Students learn about people with disabilities at International Day

By Rob Daniel, Iowa City Press-Citizen

CORALVILLE — People with disabilities are able to work in a paying job, run in a marathon and dance, said Scott Gill, president of the Iowa State Association of Independent Living to a group of middle school students.

“Do you think a person who is blind could climb Mount Everest?” he said before switching on a video about Erik Weihenmeyer, a blind man who reached the peak of Mount Everest in 2001.

Gill’s talk along with disability rights advocate Keith Ruff about the rights and responsibilities of people with disabilities was one of 15 sessions that about 300 middle school students could attend Tuesday at the 14th annual University of Iowa International Day at the Coralville Marriott Hotel and Conference Center.

This year’s event focused on the human right to well-being, which is found in Article 25 of the Universal Declaration of Human Rights, and the fight to help those with physical or mental disabilities around the world, said Greg Hamot, director of the UI Center for Human Rights who was one of the day’s coordinators.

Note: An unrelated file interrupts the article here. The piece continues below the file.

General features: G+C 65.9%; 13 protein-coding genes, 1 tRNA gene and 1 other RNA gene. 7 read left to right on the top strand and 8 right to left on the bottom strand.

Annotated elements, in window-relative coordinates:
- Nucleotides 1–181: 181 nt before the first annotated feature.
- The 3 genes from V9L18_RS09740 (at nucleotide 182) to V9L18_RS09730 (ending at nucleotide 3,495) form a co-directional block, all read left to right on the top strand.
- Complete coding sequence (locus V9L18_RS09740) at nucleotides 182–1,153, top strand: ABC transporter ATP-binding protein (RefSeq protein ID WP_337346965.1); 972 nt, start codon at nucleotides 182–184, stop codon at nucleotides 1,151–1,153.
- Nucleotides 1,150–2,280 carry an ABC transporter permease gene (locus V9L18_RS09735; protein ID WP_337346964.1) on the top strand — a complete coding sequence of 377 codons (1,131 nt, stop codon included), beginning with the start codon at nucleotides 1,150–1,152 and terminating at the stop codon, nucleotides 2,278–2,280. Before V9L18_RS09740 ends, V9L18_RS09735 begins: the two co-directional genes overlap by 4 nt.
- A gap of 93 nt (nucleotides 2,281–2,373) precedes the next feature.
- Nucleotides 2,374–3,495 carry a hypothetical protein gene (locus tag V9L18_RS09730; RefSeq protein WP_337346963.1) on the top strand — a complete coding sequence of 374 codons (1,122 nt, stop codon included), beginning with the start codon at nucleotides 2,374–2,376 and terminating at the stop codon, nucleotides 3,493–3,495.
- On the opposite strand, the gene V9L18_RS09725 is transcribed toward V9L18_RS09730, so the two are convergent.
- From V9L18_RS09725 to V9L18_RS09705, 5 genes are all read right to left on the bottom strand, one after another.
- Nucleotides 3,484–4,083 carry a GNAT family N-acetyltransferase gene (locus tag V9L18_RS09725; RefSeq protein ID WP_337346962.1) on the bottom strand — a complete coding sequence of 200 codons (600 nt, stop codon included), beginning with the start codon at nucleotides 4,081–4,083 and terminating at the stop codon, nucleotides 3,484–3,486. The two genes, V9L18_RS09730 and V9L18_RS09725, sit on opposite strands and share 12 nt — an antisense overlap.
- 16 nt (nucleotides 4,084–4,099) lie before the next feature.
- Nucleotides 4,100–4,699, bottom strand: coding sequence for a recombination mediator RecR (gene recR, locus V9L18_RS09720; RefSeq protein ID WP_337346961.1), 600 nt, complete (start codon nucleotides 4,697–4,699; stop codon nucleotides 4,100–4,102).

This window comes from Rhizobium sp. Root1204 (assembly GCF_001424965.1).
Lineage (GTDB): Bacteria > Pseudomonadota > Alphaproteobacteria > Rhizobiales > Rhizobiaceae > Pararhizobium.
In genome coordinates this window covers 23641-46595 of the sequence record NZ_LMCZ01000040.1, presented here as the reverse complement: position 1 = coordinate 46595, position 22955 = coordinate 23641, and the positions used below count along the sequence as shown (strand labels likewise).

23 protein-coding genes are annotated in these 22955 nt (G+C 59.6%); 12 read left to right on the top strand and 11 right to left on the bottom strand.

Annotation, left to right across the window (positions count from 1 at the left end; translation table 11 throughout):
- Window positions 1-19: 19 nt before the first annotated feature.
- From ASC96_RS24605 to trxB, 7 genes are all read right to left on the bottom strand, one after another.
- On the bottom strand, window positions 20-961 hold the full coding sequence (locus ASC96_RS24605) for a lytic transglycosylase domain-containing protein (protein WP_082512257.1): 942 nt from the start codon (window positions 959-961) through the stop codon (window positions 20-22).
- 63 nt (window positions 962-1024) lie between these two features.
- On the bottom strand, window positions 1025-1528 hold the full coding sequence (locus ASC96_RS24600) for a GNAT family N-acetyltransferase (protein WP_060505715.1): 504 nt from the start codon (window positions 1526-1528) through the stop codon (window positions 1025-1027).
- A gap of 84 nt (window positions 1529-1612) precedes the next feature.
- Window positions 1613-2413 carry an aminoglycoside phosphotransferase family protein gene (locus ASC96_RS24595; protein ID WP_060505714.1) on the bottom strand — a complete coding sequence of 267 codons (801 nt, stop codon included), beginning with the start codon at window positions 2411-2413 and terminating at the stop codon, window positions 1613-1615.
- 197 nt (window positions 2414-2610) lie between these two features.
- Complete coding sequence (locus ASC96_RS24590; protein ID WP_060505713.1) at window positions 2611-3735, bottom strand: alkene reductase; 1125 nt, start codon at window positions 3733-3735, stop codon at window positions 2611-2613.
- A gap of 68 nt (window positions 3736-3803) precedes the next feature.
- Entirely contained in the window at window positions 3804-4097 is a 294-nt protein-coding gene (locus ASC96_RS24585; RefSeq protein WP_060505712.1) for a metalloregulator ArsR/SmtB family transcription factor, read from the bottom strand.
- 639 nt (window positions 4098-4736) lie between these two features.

“It’s a way of exposing the kids to aspects of the world that are different to them,” Hamot said. “It’s very different but similar. It’s to broaden their horizons with the rest of the world. It’s to say there’s a lot of work to do.”

Students learned about different international situations, especially those that deal with people with disabilities ranging from communicating through sign language to the problem of clubfoot in many parts of the world through sessions and a drama presentation by the Combined Efforts Theater Group in Iowa City. They also learned about making schools safe for gay, lesbian and transgender youth, street children in Nigeria, and school life in a developing country.

Charlotte Johnson, an eighth-grader at Glenview Middle School in East Moline, Ill., said she learned a lot about the health problems caused by tobacco use.

“I learned that if you can’t breathe, they have to put a hole in your throat,” she said.

Lydia Kaufmann, a sixth-grader at Hoover Elementary in Iowa City, said she liked seeing examples of people with disabilities working despite their handicap.

“I thought it was cool how they had people with disabilities help teach (the sessions),” she said.

 

 

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